Civil liberties groups rejected claims today by the government’s independent reviewer of terrorism legislation that control orders could prevent a major terrorist atrocity.
Lib Dem peer Lord Carlile said at the weekend that the coalition government would not be forgiven if it scrapped the controversial orders and a further atrocity on the scale of the 2005 London bombings occurred.
The peer, who is due to step down as the government’s terrorism watchdog this year, has long been a supporter of the measure, leading some to question his independent status.
He claimed that he did not like the idea of the controversial orders, which include electronic tagging and home curfews, but he insisted they were essential for security.
“Security and police chiefs have made clear the necessity for the orders. We ignore their advice literally at our peril,” he said.
“The courage to protect public safety surely will be recognised. The failure to do so will not be forgiven if some terrible terrorism event happens.”
Although his latest recommendations on the issue have yet to be published, it is believed he is to concede that the existing orders need reform but insists that they must retain their key elements.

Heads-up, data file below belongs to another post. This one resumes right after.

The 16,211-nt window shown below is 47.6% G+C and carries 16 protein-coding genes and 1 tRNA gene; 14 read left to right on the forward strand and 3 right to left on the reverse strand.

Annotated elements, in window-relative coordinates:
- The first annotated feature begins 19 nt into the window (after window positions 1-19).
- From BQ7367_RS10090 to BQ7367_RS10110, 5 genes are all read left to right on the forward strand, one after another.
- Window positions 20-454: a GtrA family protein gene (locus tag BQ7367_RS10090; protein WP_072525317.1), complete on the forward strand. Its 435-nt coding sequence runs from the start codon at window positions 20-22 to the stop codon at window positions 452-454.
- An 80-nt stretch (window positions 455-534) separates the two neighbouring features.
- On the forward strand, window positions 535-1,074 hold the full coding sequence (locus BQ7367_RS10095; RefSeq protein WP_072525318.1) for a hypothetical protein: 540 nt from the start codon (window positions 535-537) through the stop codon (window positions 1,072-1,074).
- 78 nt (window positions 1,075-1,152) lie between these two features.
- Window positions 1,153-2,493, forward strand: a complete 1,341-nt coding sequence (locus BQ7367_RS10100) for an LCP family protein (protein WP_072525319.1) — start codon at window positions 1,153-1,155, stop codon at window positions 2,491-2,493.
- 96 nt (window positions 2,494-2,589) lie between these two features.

The orders, which were introduced by the former Labour government, have been condemned as a form of detention without trial and a grave breach of civil liberties.
Liberty director Shami Chakrabarti said today: “Control orders combine the injustice of punishment without trial with the insecurity of allowing terror suspects to roam around communities or disappear.
“There can be no slicing, dicing and rebranding of these shameful orders.
“This policy and the coalition promise to restore civil liberties and the rule of law cannot both survive 2011.”
A group of international human rights bodies has also condemned the use of the draconian orders.
The group, comprising the American Civil Liberties Union, Canadian Civil Liberties Union, Kenyan Human Rights Commission and others, condemned Britain for “presiding over one of the most serious violations of justice in any developed democracy.”
Lord Carlile’s review of counter-terrorism legislation had been due to report before Christmas but was delayed until early 2011 because of ongoing negotiations between coalition ministers.
The Lib Dems fought the general election on a manifesto commitment of abolishing control orders, while the Tories and Labour both support their retention.